Frank Clothier

Date of birth:  20th September 1889
Place of birth:  Portswood, Southampton
Service No.:  7975
Rank:  Corporal
Regiment / Division:  2nd Hampshire Regiment
Battalion:  1st Battalion
Died: 3rd April 1918 aged 29 years
Death location:  Wimereux France

Three of the sons of William and Edith Sarah Clothier fought in the first world war; Ernest Arthur, Arthur William and Frank. Only Arthur came back.

Military Service
No service record has survived regarding Frank Clothier.
Frank enlisted for service on 25th April 1915. He was promoted to Corporal in the 2nd Hampshire Regiment (service number: 7975). The first battalion Hampshire Regiment was formed in August 1914 in Colchester as part of 11th Brigade in 4th Division. They landed at Le Havre on 23 August 1914.
Frank died from his wounds on 3rd April 1918 aged 29, and is buried in Wimereux. Wimereux was the headquarters of the Queen Mary’s Army Auxilliary Corps during the First World War and in 1919 it became the General Headquarters of the British Army.

From October 1914 onwards, Boulogne and Wimereux formed an important hospital centre and until June 1918, the medical units at Wimereux used the communal cemetery for burials, the south-eastern half having been set aside for Commonwealth graves, although a few burial were also made among the civilian graves. By June 1918, this half of the cemetery was filled.

He was posthumously awarded the Victory medal, the British medal and 1915 Star medal in recognition of his services to his country and is inscribed on the cenotaph at Southampton “lest we forget”.

The bronze Star campaign medal of the British Empire was awarded those who saw service in a prescribed Theatre of War between 5 August 1914 and 31 December 1915. Also known as the Mons Star this medal was sometimes irreverently referred to as ‘Pip’.

The silver British War Medal was awarded for service in World War One. Also called the British Empire campaign medal, it was sometimes irreverently referred to as ‘Squeak’.

The bronze Victory medal, also called the Inter Allied Victory Medal was awarded to those who received the British War Medal. This medal was sometimes irreverently referred to as ‘Wilfred’.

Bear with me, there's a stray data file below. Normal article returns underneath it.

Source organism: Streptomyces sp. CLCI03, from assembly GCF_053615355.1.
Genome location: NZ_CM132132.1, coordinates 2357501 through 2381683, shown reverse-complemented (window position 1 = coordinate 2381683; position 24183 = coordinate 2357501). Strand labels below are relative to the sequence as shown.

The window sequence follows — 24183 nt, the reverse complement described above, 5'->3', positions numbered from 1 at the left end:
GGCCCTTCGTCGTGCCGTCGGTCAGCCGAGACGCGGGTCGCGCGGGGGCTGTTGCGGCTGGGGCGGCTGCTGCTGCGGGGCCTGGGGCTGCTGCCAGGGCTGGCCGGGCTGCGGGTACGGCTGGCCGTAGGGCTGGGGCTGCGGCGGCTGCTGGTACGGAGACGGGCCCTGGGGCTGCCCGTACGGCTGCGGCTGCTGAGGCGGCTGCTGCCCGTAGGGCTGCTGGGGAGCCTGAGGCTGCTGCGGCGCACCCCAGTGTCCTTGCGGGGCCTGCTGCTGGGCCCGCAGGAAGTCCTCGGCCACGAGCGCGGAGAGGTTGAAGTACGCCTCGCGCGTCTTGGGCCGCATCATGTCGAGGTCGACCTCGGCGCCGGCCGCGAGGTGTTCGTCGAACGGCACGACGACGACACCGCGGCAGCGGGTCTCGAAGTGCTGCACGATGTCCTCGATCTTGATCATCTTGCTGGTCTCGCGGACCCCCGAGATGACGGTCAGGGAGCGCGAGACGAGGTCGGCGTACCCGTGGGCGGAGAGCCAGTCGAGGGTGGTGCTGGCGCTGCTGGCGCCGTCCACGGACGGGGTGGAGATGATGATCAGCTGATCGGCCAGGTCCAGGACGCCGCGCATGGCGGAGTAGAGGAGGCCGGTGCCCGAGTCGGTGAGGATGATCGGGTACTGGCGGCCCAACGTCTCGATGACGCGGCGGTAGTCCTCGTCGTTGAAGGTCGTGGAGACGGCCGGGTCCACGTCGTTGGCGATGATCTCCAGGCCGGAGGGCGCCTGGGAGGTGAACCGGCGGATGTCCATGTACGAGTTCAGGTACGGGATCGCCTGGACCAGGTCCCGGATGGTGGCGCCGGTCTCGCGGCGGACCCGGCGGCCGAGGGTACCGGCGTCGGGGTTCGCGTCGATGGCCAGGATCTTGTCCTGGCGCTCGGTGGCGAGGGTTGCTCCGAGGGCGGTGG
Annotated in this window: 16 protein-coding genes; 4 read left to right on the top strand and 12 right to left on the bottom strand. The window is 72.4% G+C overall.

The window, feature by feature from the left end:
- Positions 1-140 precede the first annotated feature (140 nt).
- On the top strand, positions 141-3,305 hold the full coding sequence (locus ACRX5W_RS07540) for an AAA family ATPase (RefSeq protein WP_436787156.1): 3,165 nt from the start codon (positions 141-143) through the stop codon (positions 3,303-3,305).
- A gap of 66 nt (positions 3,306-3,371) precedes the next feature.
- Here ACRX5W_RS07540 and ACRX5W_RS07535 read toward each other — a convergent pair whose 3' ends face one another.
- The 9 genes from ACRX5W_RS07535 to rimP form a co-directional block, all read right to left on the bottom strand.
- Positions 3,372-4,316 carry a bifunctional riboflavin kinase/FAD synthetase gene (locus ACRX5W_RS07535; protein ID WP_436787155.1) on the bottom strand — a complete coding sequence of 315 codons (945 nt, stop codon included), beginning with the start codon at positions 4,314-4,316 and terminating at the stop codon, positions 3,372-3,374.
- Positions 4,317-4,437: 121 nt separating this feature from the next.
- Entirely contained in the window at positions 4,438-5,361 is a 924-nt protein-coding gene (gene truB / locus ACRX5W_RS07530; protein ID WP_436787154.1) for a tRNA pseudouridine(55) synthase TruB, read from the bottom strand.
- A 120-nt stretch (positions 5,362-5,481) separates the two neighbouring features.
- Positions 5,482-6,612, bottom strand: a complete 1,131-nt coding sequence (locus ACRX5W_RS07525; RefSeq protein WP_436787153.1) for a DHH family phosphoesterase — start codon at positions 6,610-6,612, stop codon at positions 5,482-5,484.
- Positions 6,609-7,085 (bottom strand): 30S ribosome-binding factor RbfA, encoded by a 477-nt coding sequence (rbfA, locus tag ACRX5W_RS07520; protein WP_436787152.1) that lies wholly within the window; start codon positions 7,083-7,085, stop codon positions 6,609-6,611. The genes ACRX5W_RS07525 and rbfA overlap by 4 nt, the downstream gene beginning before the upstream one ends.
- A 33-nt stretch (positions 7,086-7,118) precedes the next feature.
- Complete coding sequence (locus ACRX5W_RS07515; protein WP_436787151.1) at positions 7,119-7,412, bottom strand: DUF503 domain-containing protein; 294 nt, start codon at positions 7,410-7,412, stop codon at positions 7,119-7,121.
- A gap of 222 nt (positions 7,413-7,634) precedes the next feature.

Life before the war
Frank Clothier was born on 20th September 1889 to William Clothier, born in 1848 a general labourer and Edith Sarah (occasionally Sarah Edith) nee Shergold born in 1858 who had married in the Autumn of 1879. Their marriage was registered in Southampton GRO reference vol2c page32.
They had a total of ten children but by 1911 two had died in infancy.
The following children of William and Edith Clothier are confirmed from parish records:
1. Esther Mary was born in 1881. In 1900 she married Percival Richard Blake.
2. Edith Jane was born 1883. In 1908 she married Ernest Webb.
3. Ernest Arthur was born in 1885. In 1914 he enlisted as a private in the 2nd Battalion Dorsetshire Regiment (service number 8095) and was killed in action on 7th August 1916. He is buried at Bagdad Northgate cemetery.
4. Arthur William was born in 1887. He enlisted as a gunner on 21st December 1914 (serial number 41602) in the Royal Horse and Royal Field Artillery. His military record survives in full. He was wounded out in 1919 and died in 1960 aged 73.
5. Frank was born on 20th September 1889
6. Lillian May was born in 1892. In 1913 she married Henry G A Young. They had 6 children. After Henrys death in 1946, Lillian May married Stephen E Martin in 1948. after Stephens death in 1957 she married Alfred A Hurst in 1961. no death date was found for Lillian.
7. Lucy was born in 1895. In 1917 she married John Harry Whale (1894-1961). They had 4 children. Lucy died in 1998.
8. John was born on 22nd January 1897. In 1924 he married Gertrude Kavanagh. They had 2 children John died in 1960.

In 1881 Sarah Edith and her 5 month old daughter Esther were enumerated in Nursling. Her husband William was not at home on 3rd April.
In 1891 the couple and 5 children were living in Old Portswood. William was employed as a general labourer.
In 1895 the family lived at 6 Marine Terrace, Southampton.
In 1901 the family lived at 38 Northcote Road, Portswood. William was still employed as a general labourer.
In 1911 Frank Clothier was enumerated with his regiment the 2nd Hampshire in South Africa. He is detailed as a cook.
In 1911 his parents and younger siblings were still living in 38 Northcote Road, Old Portswood. His father was still employed as a farm labourer.

His mother Edith Sarah died in 1941 aged 83.
His father William Clothier died in 1914 aged 64.

Researched by DHW – 1/6/2013
If you have any more information about the above named person, or any other name listed on this website or Southampton’s Cenotaph, please email, or telephone 023 8086 9599 and we will contact you. Many thanks.

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